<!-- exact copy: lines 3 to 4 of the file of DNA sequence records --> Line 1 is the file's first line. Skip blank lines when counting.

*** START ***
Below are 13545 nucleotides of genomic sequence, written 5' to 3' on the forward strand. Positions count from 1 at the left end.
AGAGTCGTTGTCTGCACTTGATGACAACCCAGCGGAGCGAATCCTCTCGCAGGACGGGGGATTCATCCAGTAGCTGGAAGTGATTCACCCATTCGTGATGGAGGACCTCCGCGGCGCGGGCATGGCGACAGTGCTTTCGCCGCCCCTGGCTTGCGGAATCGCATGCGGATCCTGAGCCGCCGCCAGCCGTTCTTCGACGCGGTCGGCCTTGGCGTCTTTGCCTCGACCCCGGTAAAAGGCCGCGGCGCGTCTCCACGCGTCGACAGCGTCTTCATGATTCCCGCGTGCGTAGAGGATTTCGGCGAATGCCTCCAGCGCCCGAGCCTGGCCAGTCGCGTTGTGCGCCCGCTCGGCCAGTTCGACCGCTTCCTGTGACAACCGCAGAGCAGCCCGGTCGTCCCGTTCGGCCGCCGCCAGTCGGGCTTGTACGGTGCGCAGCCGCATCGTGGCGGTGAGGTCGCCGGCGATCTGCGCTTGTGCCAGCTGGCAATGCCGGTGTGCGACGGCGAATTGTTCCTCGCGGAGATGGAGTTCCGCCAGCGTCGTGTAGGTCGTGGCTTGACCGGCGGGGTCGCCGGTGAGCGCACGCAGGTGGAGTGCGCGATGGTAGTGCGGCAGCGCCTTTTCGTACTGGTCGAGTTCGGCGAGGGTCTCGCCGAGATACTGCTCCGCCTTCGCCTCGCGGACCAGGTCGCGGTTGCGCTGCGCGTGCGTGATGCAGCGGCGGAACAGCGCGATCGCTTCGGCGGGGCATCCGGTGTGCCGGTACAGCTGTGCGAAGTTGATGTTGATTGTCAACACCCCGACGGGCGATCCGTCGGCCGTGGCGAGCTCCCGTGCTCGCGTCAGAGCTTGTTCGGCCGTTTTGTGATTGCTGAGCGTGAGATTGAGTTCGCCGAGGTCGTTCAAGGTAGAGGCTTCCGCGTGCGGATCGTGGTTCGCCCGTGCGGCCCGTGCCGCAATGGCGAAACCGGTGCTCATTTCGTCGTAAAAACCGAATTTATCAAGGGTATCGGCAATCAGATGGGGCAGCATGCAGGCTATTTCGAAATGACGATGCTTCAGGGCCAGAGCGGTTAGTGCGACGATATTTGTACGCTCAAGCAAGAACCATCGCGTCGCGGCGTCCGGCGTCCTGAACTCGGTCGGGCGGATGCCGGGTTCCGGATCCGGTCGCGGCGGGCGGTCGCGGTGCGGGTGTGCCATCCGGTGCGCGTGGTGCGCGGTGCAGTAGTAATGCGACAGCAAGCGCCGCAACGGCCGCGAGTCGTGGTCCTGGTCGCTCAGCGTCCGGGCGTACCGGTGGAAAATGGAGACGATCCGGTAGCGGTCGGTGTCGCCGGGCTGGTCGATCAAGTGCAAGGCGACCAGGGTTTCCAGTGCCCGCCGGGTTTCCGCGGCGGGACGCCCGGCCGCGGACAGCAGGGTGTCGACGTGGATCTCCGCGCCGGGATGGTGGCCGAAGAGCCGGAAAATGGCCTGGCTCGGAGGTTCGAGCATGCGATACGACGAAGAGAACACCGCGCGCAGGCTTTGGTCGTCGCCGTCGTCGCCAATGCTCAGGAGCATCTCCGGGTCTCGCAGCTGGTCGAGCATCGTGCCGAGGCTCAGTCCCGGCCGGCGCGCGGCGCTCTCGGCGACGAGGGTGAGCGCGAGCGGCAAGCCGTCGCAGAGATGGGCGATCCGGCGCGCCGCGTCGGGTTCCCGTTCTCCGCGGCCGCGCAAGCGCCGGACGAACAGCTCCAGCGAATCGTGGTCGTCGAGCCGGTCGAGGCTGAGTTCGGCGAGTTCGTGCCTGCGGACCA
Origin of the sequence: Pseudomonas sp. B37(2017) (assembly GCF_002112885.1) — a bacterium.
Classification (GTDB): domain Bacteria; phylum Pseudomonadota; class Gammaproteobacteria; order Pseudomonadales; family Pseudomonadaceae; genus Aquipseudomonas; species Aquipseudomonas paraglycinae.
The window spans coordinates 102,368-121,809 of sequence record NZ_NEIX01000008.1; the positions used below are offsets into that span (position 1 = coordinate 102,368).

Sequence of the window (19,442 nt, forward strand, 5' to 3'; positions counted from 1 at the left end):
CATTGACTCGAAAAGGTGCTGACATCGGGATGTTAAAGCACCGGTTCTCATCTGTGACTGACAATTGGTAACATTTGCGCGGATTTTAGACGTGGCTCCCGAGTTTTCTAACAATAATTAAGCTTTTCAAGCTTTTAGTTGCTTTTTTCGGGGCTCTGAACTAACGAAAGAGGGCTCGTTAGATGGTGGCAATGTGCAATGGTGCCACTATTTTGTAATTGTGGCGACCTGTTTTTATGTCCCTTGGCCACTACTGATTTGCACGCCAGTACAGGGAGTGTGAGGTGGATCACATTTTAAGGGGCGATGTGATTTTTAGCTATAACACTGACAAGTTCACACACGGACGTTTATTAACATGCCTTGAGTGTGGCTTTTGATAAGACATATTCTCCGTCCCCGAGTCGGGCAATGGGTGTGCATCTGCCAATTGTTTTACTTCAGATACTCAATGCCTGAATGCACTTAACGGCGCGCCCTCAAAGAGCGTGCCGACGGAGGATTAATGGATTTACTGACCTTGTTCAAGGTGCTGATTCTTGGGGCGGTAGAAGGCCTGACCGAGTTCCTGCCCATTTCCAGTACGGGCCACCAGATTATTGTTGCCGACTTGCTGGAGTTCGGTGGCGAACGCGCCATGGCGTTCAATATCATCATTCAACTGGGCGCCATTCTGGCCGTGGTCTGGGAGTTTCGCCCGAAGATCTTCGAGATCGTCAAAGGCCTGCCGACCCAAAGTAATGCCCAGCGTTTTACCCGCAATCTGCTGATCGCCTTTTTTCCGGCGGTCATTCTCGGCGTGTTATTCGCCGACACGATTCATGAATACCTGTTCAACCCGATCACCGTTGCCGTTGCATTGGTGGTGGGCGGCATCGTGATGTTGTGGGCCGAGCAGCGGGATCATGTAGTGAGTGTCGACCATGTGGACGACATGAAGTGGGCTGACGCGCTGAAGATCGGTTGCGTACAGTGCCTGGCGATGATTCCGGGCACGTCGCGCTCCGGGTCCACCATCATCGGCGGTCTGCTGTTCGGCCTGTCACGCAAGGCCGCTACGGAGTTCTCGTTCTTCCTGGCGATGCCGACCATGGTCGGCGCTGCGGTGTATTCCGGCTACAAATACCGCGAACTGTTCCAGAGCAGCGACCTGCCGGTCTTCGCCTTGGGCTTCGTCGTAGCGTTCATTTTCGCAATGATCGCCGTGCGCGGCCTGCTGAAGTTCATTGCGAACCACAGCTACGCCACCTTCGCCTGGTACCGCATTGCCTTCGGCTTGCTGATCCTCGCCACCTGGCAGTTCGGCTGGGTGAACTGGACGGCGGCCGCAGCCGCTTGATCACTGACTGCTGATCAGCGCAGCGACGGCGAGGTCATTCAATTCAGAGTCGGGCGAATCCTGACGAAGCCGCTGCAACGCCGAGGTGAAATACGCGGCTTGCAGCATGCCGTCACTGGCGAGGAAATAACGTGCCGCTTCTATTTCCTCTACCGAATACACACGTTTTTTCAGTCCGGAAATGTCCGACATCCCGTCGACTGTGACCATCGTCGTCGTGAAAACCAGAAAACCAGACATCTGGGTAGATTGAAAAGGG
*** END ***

Origin of the sequence: Pseudomonas sp. B37(2017) (assembly GCF_002112885.1) — a bacterium.
Classification (GTDB): domain Bacteria; phylum Pseudomonadota; class Gammaproteobacteria; order Pseudomonadales; family Pseudomonadaceae; genus Aquipseudomonas; species Aquipseudomonas paraglycinae.